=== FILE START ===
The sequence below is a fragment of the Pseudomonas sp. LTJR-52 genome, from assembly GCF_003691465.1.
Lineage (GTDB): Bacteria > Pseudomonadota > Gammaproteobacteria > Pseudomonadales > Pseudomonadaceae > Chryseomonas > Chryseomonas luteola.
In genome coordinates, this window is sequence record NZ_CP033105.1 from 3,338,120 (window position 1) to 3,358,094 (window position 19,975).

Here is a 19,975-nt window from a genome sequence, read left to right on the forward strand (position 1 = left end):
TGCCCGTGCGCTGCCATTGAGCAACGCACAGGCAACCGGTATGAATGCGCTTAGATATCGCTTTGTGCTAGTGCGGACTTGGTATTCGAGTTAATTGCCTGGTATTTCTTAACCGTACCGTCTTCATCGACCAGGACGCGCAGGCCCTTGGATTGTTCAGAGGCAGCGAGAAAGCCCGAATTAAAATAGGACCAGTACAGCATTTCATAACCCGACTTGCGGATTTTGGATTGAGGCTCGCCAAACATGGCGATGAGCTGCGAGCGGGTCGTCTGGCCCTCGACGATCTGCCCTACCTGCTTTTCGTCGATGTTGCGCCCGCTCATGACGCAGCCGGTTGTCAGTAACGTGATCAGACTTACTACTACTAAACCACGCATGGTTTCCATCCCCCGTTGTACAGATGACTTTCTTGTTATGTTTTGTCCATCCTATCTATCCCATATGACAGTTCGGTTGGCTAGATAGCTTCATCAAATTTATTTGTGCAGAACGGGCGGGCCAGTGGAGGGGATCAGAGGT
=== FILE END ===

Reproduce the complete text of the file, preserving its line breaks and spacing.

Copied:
The sequence below is a fragment of the Pseudomonas sp. LTJR-52 genome, from assembly GCF_003691465.1.
Lineage (GTDB): Bacteria > Pseudomonadota > Gammaproteobacteria > Pseudomonadales > Pseudomonadaceae > Chryseomonas > Chryseomonas luteola.
In genome coordinates, this window is sequence record NZ_CP033105.1 from 3,338,120 (window position 1) to 3,358,094 (window position 19,975).

Here is a 19,975-nt window from a genome sequence, read left to right on the forward strand (position 1 = left end):
TGCCCGTGCGCTGCCATTGAGCAACGCACAGGCAACCGGTATGAATGCGCTTAGATATCGCTTTGTGCTAGTGCGGACTTGGTATTCGAGTTAATTGCCTGGTATTTCTTAACCGTACCGTCTTCATCGACCAGGACGCGCAGGCCCTTGGATTGTTCAGAGGCAGCGAGAAAGCCCGAATTAAAATAGGACCAGTACAGCATTTCATAACCCGACTTGCGGATTTTGGATTGAGGCTCGCCAAACATGGCGATGAGCTGCGAGCGGGTCGTCTGGCCCTCGACGATCTGCCCTACCTGCTTTTCGTCGATGTTGCGCCCGCTCATGACGCAGCCGGTTGTCAGTAACGTGATCAGACTTACTACTACTAAACCACGCATGGTTTCCATCCCCCGTTGTACAGATGACTTTCTTGTTATGTTTTGTCCATCCTATCTATCCCATATGACAGTTCGGTTGGCTAGATAGCTTCATCAAATTTATTTGTGCAGAACGGGCGGGCCAGTGGAGGGGATCAGAGGT